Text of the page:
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Disturbances can facilitate prior invasions more than subsequent invasions in microbial communities
  • Luke Lear,
  • Elze Hesse,
  • Angus Buckling
Luke Lear
University of Exeter College of Life and Environmental Sciences

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Elze Hesse
University of Exeter
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Angus Buckling
University of Exeter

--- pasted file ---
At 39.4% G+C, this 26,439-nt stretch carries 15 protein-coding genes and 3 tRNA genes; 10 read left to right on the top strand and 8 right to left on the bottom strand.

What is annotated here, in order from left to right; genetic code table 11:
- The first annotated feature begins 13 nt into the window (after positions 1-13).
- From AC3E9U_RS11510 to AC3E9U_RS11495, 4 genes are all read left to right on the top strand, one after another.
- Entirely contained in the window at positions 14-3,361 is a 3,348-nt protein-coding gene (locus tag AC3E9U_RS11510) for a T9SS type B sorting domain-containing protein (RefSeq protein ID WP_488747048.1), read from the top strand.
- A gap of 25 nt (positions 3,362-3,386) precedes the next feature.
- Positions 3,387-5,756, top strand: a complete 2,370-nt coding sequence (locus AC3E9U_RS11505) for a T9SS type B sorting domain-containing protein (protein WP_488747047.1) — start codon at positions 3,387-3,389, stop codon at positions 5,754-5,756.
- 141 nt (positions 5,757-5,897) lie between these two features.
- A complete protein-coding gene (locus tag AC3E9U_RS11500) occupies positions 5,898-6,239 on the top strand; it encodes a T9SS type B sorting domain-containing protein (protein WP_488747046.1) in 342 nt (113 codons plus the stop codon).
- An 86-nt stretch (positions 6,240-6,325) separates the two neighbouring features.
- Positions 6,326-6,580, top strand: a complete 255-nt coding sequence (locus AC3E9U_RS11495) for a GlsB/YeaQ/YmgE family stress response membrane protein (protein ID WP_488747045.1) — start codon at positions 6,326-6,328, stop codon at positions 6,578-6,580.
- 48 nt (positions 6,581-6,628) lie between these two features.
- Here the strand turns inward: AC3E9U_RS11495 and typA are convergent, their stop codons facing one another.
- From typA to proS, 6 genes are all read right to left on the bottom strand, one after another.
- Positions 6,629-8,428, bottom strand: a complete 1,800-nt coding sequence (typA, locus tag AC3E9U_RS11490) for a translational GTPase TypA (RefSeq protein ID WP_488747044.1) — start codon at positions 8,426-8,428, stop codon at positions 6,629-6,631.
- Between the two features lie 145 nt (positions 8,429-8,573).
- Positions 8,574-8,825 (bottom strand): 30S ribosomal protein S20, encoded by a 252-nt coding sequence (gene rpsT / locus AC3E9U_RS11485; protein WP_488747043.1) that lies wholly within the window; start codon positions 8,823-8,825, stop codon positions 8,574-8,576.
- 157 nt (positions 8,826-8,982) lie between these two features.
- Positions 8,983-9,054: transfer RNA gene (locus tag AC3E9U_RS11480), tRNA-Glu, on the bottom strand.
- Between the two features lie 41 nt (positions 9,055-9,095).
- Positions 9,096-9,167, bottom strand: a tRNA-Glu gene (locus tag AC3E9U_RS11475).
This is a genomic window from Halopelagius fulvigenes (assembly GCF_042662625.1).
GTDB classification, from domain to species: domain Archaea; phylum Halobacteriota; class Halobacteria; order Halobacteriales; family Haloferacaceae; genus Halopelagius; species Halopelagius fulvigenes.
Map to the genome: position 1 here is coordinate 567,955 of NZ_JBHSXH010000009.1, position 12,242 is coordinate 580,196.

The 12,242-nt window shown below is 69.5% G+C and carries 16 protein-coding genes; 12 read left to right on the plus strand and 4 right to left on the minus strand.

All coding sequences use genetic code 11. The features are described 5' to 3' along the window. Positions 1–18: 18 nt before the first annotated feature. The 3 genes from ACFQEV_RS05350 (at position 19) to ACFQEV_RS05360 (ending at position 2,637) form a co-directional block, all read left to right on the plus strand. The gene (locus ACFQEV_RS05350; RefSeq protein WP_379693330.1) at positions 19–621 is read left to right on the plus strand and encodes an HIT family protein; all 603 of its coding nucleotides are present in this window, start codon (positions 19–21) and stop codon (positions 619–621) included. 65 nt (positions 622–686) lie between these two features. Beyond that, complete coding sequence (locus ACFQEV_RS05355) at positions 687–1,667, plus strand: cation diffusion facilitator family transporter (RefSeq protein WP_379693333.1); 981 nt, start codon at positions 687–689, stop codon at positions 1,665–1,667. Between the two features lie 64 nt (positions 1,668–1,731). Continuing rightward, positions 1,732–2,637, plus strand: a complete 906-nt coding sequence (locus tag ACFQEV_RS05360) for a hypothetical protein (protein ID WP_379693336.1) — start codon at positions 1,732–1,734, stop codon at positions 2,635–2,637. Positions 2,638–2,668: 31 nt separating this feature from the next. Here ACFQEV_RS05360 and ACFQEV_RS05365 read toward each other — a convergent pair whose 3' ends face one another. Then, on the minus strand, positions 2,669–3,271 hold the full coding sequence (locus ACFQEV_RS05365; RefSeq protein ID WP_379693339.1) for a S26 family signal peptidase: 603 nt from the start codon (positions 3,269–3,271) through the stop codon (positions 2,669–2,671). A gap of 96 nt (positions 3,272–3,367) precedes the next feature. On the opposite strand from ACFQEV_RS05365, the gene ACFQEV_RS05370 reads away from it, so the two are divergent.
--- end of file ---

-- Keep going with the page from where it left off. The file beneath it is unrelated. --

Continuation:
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Invasions are commonly found to benefit from disturbance events. However, the importance of the relative timing and order of the invasion and disturbance for invader success remains uncertain. Here, we experimentally test this by invading a five-species bacterial community on eight separate occasions -- four before a disturbance and four after. Invader success and impact on community composition was greatest when the invasion immediately followed the disturbance. However, the subsequent invasions had negligible success or impact. Pre-disturbance, invader success and impact was greatest when the invader was added just before the disturbance. Importantly however, the first three pre-disturbance invasion events had significantly greater success than the last three post-disturbance invasions. Moreover, these findings were consistent across a range of propagule pressures. Overall, we demonstrate that timing is highly important for both the success and impact on community composition of an invader, with both being on average greater pre-disturbance.